Sunday, November 20, 2011

Elections in Libya

As Libya continues its struggle towards democracy, how and when to conduct the elections is being debated by both the Libyan national and international communities. Elections are scheduled to be held during June of next year, but the argument has been made that it would be best if the elections were held sooner than the set June date. This would occur in order to avoid creating, or further developing, a power vacuum within the country. Critics worry that prolonging the election until June would only allow the rivaling factions already fighting within the country to become more divisive and powerful, and thus the Libyan country more volatile.
However, having the elections as early as June could prove to be detrimental to a society which has not held an election in over forty years. Furthermore, for decades the Libyan people have had all civilian attempts at political activity brutally suppressed by their government, so democratic ideas are not fully comprehended by the citizenry. The concepts of elections and political parties must be fully understood in order for them to operate effectively within the country.

This opens up the region for the efforts of international organizations like the USAID, the International Foundation for Electoral Systems, and the National Democratic Institute, that are working to educate Libyan citizens on the electoral process. However, the work of these NGOS is undermined by the lack of election organization made by Libya’s transition government. The Libyan Transitional National Council has yet to make substantial efforts to build an election infrastructure within the country, and has yet to organize details that are essential to an effective election, such as whether or not former officials in Ghaddaffi’s regime would be allowed to run for election.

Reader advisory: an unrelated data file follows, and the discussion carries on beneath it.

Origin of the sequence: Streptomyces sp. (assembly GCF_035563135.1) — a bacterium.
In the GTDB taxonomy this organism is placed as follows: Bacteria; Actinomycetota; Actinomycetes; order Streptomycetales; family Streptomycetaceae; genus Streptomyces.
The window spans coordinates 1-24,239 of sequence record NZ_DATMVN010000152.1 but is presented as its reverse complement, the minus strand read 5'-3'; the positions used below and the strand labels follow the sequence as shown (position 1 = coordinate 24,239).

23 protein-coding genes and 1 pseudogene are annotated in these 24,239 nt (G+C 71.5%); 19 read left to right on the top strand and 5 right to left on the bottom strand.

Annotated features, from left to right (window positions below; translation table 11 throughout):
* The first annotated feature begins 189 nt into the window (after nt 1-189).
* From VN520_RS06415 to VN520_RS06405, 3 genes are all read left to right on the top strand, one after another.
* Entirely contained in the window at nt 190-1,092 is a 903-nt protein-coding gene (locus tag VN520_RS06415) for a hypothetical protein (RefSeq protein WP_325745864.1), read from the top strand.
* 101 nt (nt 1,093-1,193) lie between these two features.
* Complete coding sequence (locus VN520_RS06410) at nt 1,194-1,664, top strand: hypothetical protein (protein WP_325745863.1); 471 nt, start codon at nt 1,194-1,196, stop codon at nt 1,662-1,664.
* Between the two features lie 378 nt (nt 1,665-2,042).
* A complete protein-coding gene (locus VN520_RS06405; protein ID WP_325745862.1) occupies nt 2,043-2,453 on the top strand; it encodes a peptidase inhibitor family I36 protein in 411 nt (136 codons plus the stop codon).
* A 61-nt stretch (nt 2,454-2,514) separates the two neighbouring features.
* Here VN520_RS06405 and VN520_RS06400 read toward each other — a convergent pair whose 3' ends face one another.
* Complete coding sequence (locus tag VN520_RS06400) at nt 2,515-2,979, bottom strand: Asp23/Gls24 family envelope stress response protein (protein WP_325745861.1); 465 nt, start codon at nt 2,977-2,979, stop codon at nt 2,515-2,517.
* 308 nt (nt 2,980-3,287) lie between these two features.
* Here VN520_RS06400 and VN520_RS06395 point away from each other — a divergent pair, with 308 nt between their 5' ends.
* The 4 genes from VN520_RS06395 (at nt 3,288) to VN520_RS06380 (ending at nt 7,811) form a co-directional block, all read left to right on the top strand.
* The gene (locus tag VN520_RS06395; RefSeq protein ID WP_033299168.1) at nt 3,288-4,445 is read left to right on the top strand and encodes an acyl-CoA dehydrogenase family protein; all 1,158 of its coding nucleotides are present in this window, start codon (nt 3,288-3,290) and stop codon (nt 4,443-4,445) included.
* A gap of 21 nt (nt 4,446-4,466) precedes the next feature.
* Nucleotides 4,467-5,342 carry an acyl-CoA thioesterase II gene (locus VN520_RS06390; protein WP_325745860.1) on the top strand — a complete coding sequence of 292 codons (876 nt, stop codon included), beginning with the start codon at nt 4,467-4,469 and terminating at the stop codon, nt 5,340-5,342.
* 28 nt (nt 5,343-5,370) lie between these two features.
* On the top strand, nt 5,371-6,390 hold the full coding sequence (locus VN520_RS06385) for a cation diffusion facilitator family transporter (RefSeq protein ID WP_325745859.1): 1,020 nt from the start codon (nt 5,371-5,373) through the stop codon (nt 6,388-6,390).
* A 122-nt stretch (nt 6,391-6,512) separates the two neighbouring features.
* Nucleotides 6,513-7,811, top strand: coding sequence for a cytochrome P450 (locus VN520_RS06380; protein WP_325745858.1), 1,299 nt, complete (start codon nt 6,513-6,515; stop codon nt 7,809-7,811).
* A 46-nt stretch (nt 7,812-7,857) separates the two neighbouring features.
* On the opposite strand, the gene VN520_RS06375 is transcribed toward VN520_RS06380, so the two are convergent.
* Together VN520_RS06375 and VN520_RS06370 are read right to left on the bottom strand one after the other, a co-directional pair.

The outcome of the elections in Libya will determine how much of a security threat it presents to the United States. If the Transitional National Council, along with voter education efforts made by NGOs, is able to effectively organize a legitimate election, the country will obviously become more stable, which will benefit not only the US, but the global community. However, if fighting between Libyan factions becomes more entrenched and an election is inadequately held (or not held at all), the effects on America’s security would be detrimental. The instability of any region undoubtedly breeds security threats, since the region becomes a breeding ground for loose arms transfers, lack of opportunities for disenchanted populations, anger and resentment, etc. Furthermore, if the country becomes more unstable, this will have destructive effects on its oil industries, which would damage not only American, but global, markets. And since the country’s debt can be attributed as one of America’s biggest national security threats, Libya has the potential to wreak havoc on American security.

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